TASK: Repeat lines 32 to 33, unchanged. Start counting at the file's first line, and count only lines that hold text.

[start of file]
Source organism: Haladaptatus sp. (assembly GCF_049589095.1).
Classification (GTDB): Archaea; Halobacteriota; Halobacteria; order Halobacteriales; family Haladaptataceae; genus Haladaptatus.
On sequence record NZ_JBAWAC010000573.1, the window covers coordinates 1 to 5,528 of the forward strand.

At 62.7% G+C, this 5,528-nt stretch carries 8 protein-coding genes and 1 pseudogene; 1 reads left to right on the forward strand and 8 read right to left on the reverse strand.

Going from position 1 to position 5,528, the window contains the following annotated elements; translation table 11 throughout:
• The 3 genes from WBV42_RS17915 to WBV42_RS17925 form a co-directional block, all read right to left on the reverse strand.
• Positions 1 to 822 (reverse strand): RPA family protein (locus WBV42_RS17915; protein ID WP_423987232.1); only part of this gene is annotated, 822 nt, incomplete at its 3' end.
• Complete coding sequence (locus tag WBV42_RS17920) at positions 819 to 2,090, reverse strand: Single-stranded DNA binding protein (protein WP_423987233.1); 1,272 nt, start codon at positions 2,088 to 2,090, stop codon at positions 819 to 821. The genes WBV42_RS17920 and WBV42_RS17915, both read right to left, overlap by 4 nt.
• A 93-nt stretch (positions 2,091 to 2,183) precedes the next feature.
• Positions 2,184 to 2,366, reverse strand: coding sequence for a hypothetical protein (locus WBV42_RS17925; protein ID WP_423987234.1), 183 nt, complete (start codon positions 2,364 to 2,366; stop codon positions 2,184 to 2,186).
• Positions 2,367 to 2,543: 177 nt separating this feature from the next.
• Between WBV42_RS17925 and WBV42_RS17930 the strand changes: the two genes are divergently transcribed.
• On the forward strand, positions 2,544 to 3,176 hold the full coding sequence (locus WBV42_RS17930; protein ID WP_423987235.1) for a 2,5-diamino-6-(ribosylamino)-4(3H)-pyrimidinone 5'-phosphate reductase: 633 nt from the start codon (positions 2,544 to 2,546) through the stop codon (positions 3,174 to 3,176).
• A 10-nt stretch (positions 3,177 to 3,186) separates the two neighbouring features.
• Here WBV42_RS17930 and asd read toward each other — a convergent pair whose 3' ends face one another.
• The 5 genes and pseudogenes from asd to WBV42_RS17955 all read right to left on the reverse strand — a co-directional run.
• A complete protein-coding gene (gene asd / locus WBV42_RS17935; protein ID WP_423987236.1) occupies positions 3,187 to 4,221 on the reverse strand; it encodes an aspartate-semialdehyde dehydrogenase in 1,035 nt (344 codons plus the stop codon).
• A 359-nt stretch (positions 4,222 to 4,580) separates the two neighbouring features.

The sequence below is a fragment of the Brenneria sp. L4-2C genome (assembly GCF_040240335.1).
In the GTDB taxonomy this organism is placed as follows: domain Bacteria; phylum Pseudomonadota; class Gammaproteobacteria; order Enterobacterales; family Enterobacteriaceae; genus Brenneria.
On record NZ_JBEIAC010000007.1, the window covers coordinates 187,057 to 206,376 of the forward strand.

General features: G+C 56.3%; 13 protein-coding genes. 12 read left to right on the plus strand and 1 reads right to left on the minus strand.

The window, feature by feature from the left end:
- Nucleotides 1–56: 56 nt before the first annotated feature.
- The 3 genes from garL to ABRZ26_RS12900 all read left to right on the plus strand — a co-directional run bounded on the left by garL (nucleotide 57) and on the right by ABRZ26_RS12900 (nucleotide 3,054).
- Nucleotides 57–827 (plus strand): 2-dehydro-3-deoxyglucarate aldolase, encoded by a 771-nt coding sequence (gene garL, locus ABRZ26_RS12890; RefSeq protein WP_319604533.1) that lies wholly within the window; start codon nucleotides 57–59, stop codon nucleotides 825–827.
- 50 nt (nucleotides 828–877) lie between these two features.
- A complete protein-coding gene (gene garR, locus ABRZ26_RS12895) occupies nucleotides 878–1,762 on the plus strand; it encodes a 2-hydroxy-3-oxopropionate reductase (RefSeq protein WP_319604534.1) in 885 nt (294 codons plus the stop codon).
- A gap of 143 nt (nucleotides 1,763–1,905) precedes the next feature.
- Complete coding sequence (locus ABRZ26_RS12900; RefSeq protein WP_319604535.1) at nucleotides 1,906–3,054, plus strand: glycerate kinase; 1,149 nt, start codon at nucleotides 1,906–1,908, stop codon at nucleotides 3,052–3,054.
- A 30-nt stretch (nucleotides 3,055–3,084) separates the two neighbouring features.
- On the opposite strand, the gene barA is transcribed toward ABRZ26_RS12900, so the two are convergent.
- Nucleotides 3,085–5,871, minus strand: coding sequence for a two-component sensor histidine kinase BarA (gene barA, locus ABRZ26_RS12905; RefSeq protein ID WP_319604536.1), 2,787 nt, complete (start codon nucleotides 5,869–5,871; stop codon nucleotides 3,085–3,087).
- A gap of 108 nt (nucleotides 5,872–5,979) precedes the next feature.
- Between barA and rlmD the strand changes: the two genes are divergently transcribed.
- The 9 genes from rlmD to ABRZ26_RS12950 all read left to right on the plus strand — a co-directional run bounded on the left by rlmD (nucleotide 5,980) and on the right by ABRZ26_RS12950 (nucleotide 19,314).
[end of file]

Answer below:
- On the opposite strand, the gene barA is transcribed toward ABRZ26_RS12900, so the two are convergent.
- Nucleotides 3,085–5,871, minus strand: coding sequence for a two-component sensor histidine kinase BarA (gene barA, locus ABRZ26_RS12905; RefSeq protein ID WP_319604536.1), 2,787 nt, complete (start codon nucleotides 5,869–5,871; stop codon nucleotides 3,085–3,087).